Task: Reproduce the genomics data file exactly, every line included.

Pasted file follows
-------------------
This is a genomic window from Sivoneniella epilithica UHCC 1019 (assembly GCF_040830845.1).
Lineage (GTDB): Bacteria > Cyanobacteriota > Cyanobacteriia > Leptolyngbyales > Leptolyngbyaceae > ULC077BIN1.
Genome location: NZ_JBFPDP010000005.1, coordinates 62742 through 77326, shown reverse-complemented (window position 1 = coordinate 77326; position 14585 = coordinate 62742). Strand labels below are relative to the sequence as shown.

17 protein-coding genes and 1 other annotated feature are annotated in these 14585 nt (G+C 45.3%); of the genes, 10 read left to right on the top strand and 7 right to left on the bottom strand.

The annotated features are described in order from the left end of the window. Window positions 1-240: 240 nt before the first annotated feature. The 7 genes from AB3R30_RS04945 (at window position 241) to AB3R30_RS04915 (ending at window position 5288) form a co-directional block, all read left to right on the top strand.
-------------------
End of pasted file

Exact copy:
This is a genomic window from Sivoneniella epilithica UHCC 1019 (assembly GCF_040830845.1).
Lineage (GTDB): Bacteria > Cyanobacteriota > Cyanobacteriia > Leptolyngbyales > Leptolyngbyaceae > ULC077BIN1.
Genome location: NZ_JBFPDP010000005.1, coordinates 62742 through 77326, shown reverse-complemented (window position 1 = coordinate 77326; position 14585 = coordinate 62742). Strand labels below are relative to the sequence as shown.

17 protein-coding genes and 1 other annotated feature are annotated in these 14585 nt (G+C 45.3%); of the genes, 10 read left to right on the top strand and 7 right to left on the bottom strand.

The annotated features are described in order from the left end of the window. Window positions 1-240: 240 nt before the first annotated feature. The 7 genes from AB3R30_RS04945 (at window position 241) to AB3R30_RS04915 (ending at window position 5288) form a co-directional block, all read left to right on the top strand.